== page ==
Last weekend was our wedding anniversary, and so we celebrated with a quick overnight trip to the medieval town of Torún.
A Hanseatic league city founded by the Teutonic knights in the 13th century, Torún was half German until about 200 years ago. That German history, and the presence of a Teutonic knights’ castle, account for the city’s remarkable state of preservation today. While the Nazis transported all the Jews to concentration camps and enslaved the Polish citizens during WWII, they did not destroy the buildings as they did in Warsaw. So, the city is mostly original and now a UNESCO World Heritage site.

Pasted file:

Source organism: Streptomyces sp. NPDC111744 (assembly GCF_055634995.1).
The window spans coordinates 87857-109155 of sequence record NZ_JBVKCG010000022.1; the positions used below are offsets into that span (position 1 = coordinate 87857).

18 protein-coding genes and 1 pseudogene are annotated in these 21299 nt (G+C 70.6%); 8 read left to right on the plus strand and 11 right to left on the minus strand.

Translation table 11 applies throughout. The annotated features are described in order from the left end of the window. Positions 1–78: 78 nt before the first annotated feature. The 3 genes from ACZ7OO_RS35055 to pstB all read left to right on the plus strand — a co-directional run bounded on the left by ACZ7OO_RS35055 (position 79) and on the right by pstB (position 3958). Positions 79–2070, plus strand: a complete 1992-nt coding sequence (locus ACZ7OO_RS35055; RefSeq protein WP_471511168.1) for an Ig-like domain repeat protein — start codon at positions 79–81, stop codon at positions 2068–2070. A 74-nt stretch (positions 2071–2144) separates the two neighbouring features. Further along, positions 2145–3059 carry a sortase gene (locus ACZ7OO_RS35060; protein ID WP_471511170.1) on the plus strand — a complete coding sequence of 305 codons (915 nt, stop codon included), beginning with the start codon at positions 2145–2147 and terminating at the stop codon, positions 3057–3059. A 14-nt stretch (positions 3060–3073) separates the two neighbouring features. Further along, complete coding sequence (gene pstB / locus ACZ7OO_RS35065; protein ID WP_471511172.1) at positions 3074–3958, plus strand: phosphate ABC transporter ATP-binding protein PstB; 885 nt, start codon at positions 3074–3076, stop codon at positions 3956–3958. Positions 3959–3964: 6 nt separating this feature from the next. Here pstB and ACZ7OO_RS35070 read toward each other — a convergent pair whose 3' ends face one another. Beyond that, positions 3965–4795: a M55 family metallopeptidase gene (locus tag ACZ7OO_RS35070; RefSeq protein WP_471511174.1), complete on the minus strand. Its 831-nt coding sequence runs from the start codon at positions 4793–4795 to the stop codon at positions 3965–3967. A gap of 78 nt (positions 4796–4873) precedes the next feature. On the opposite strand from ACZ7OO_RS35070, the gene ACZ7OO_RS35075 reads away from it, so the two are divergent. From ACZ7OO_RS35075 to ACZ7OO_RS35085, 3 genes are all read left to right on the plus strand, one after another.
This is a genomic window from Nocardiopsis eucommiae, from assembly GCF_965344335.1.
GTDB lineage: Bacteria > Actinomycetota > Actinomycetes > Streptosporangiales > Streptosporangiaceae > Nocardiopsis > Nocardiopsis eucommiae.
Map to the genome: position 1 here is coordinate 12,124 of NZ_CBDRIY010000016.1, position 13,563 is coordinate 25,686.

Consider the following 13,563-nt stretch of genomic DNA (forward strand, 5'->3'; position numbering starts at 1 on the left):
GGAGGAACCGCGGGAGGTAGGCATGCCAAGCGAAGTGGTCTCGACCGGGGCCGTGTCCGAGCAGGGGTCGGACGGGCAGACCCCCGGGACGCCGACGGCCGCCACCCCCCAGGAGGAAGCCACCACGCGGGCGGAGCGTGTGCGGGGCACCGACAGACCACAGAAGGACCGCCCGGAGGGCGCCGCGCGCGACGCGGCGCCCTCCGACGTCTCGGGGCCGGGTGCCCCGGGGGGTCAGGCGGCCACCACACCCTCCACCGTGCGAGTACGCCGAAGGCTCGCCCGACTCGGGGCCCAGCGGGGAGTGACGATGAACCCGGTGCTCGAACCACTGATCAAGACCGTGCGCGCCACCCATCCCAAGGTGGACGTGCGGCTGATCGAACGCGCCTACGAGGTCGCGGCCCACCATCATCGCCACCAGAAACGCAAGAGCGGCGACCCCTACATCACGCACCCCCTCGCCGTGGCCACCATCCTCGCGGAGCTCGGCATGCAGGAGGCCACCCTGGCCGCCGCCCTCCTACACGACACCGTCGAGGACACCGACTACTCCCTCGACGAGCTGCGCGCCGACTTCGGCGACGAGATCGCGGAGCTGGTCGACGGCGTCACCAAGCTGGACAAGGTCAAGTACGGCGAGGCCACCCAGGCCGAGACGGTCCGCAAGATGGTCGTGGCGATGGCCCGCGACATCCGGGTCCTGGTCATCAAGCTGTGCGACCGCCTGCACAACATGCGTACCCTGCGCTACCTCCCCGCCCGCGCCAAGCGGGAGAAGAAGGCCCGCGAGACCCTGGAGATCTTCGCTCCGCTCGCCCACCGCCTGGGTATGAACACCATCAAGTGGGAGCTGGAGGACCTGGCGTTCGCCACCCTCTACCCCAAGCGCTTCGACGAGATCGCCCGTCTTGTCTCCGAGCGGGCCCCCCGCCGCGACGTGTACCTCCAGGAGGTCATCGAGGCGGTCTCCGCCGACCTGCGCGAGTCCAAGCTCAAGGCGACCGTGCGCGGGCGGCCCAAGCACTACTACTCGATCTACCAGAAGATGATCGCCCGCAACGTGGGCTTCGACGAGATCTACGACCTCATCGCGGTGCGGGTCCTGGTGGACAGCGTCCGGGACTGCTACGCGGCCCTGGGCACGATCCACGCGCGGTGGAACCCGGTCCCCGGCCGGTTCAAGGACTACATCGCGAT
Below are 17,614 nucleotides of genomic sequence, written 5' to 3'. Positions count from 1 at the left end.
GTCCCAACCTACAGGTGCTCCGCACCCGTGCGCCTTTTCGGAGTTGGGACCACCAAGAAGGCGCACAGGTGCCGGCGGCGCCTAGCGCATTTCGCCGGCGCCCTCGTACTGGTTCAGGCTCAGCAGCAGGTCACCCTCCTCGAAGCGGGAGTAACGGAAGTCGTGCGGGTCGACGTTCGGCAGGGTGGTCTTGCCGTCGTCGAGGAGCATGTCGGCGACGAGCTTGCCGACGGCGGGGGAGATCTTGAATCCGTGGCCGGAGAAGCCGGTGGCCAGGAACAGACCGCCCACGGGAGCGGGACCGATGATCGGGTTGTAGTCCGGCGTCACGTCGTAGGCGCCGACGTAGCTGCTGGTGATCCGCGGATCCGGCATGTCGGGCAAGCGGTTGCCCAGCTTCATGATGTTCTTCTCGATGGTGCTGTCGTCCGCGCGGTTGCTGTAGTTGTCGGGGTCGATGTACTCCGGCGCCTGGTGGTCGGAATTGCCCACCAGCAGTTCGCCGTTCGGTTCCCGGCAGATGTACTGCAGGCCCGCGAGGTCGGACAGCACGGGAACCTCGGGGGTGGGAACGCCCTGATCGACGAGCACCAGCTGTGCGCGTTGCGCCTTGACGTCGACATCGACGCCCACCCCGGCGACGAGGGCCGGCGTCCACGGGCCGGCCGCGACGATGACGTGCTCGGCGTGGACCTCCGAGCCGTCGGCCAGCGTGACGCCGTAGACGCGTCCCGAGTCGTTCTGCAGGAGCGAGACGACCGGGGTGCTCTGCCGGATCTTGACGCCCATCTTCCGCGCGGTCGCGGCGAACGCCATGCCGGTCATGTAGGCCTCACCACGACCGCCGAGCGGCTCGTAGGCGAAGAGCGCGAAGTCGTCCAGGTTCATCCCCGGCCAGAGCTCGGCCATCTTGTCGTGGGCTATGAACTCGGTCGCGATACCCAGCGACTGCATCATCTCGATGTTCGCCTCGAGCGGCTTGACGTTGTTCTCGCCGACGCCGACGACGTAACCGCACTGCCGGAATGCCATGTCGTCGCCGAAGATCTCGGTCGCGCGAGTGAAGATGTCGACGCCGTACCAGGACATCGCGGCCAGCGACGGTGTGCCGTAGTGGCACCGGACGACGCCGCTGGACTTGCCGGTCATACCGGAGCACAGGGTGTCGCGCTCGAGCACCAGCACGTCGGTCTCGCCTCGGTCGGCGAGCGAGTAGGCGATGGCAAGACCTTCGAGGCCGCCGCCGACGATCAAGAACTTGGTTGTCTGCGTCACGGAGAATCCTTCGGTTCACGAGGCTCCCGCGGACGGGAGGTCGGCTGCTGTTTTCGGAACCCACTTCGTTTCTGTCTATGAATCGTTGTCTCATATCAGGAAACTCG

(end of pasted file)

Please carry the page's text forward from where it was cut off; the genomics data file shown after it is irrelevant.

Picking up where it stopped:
Torún’s Old Town is small, charming, and apparently very popular with Polish tourists. I was amazed at the crowds, which included more than the usual number of kids. I think many families may stop in the city on the way to Malbork Castle, one of Poland’s top family-friendly tourist attractions.
24 hours was just about the right amount of time to spend exploring the tourist areas. We climbed the tower of the Ratusz (city hall), visited Copernicus’ house and the ruins of the Teutonic knights’ castle, and browsed a couple of small town museums. We also unexpectedly had one of the best meals we’ve had in Poland for our anniversary dinner at Szeroka 9. Sometimes, you just get lucky that way!